The framework being proposed is envisaged to play a role in alleviating the following Collateral Management challenges: (i) increased requirements for secured securities finance transactions; (ii) increased demand for high-quality liquid assets (HQLA);(iii) increased scarcity of HQLA due to limited re-use of collateral assets; and (iv) increased disclosure requirements for collateral usage, collateral inventory management and visibility on the re-use of collateral assets.
The closing date for comments was 30 September 2021.
Joint Media Release
Joint Standard on Outsourcing by Insurers in terms of section 98 of the FSR Act
The PA and FSCA have jointly issued the draft Joint Standard on Outsourcing by Insurers, which sets out the minimum obligations of an insurer when outsourcing material business functions or activities to third-party service providers, to ensure that outsourcing does not impair the prudent management of an insurer's business.
The draft Standard therefore applies to all licensed insurers (including micro-insurers), other than Lloyd's and branches of foreign re-insurers.
The Statement of Need notes that proper governance around outsourcing of business activities is integral to the risk management and internal control of the insurers, as outsourcing of material functions can pose various risks to the licensed insurer. If not properly managed, these risks can have adverse effects on the strategic objectives of the insurer which can in turn lead to poor policyholder outcomes.
The Insurance Act specifically requires insurers to adopt and implement an effective governance framework that adequately protects the interests of their policyholders. The purpose of the draft Standard is to manage the risks associated with outsourcing material activities and functions, and will assist the authorities to achieve their regulatory objectives.
Historically, Directive 159A.i (issued by the FSB) set out the regulatory framework governing outsourcing by insurers. This was replaced by Prudential Standard GOI 5 which was issued by the PA as the responsible authority for the Insurance Act. This change resulted in the outsourcing of insurers falling within the scope of the PA, but it created a gap from a conduct perspective. The intention now is to repeal GOI 5 and replace it with the proposed Joint Standard, thus placing all the outsourcing requirements into a single instrument.
The draft Joint Standard was drafted considering the provisions in GOI 5. The Insurance Core Principles were issued by the International Association of Insurance Supervisors (IAIS).
Comments should be submitted through the template provided as Annexure D on or before 26 October 2021.
National Treasury publishes for comment draft regulations designating provision of benchmarks as a financial service
The Minister of Finance published the draft regulations designating "provision of benchmarks" as a financial service for public comment on 1 September 2021.
The draft Regulations propose to designate the "provision of a benchmark" as a financial service in accordance with section 3(3) of the FSR Act. They also specify that the FSCA is the authority responsible for the regulation, supervision and oversight of the financial service of the "provision of a benchmark" in accordance with section 3(5) of the FSR Act.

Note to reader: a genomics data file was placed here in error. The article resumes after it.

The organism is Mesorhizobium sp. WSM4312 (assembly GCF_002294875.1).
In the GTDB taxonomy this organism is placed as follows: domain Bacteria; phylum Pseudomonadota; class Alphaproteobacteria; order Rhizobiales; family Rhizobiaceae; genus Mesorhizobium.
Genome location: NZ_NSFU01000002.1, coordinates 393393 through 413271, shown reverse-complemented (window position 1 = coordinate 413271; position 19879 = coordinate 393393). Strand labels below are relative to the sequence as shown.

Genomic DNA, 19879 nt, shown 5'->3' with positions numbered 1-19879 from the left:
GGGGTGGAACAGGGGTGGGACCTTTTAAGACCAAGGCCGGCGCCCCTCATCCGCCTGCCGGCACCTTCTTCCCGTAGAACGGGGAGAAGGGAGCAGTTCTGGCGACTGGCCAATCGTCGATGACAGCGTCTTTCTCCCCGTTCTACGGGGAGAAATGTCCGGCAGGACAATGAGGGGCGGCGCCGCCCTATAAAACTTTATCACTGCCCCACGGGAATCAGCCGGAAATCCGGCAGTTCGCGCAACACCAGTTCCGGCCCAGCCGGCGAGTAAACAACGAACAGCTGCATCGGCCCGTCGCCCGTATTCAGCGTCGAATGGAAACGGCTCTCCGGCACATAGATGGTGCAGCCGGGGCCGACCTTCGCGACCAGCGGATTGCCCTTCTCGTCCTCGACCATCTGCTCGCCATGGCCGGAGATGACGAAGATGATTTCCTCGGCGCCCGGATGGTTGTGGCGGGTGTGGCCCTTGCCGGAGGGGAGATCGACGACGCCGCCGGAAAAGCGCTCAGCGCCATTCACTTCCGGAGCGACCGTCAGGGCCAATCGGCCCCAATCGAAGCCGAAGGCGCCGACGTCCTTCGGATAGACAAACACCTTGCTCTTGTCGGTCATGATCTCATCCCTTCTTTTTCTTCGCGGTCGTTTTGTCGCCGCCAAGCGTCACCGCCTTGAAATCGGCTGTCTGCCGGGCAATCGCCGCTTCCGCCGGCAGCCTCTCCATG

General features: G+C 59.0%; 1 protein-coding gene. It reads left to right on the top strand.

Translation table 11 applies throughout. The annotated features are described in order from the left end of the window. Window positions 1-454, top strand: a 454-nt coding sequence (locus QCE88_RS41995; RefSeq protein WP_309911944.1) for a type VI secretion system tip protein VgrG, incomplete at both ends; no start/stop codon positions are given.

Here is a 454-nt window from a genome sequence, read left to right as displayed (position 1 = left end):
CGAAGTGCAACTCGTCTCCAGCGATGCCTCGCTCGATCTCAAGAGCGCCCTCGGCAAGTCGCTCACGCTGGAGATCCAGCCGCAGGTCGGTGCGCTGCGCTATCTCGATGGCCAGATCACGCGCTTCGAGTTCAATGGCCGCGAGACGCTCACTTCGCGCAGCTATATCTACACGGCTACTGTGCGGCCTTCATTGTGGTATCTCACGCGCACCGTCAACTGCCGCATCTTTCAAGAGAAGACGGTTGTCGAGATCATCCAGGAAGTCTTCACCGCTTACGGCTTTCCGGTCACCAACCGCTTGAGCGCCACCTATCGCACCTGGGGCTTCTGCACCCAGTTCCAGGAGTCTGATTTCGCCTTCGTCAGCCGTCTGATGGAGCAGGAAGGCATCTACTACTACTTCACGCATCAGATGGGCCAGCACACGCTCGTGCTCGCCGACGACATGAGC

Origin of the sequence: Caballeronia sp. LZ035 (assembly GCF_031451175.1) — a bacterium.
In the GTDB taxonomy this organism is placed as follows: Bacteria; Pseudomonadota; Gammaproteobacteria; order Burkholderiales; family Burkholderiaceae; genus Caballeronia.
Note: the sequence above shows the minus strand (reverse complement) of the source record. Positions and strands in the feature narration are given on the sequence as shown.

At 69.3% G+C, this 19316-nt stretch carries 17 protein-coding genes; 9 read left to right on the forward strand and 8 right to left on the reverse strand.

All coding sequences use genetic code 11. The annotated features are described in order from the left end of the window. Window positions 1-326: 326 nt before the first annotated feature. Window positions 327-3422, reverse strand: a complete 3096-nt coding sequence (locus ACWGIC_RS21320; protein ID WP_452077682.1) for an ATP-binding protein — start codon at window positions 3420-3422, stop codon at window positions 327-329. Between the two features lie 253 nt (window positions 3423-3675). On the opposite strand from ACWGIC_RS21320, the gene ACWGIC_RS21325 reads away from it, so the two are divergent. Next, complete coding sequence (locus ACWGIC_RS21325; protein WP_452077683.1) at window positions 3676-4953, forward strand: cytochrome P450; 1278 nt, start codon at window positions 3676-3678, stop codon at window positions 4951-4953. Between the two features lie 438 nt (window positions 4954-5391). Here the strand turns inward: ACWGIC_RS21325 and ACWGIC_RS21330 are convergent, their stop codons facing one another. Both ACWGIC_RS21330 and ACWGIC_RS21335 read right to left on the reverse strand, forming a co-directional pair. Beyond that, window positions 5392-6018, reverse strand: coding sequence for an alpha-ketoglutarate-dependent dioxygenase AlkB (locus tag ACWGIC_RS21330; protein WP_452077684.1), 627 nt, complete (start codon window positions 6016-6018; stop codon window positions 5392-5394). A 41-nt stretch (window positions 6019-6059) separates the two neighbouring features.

In terms of section 288(1)(b) of the FSRA, which empowers regulations to provide for procedural and administrative matters necessary to implement the provisions of this Act, some specific powers and duties are given to the FSCA in relation to the provision of benchmarks. These will enable the FSCA to effectively regulate and supervise the financial service of the “provision of a benchmark".
According to National Treasury, benchmarks play a key role in the financial system's core functions of pricing and allocating capital and risk. “Benchmark" and “provision of a benchmark" are defined in section 1(1) of the FSRA. The provision of a benchmark is not currently regulated by any financial sector law.
Instances of the manipulation of benchmarks have highlighted their importance and vulnerabilities. The integrity of benchmarks is critical for the pricing of many financial instruments, and the management of financial risk. Doubts about the accuracy and integrity of benchmarks may undermine financial confidence, cause significant losses to financial customers, and distort the economy. It is essential to ensure the integrity of benchmarks and the benchmark-setting process.
It is necessary that the provision of benchmarks is designated as a financial service in terms of the FSRA as provided for in the draft Regulations, to enable benchmarks to be appropriately regulated and supervised by the FSCA, in alignment with international standards such as the IOSCO Principles for Benchmarks in financial markets of 2013 (Financial Stability Board) and the EU benchmark regulations (BMR).
The draft Regulations are not intended to directly regulate the SARB as administrator of two key benchmarks, the South African Overnight Banking Rate and the Johannesburg Interbank Average Rate, as international standards set by the EU's Benchmark Regulations do not typically extend to central banks. It is intended that the regulation would focus on other benchmarks used in the South African markets.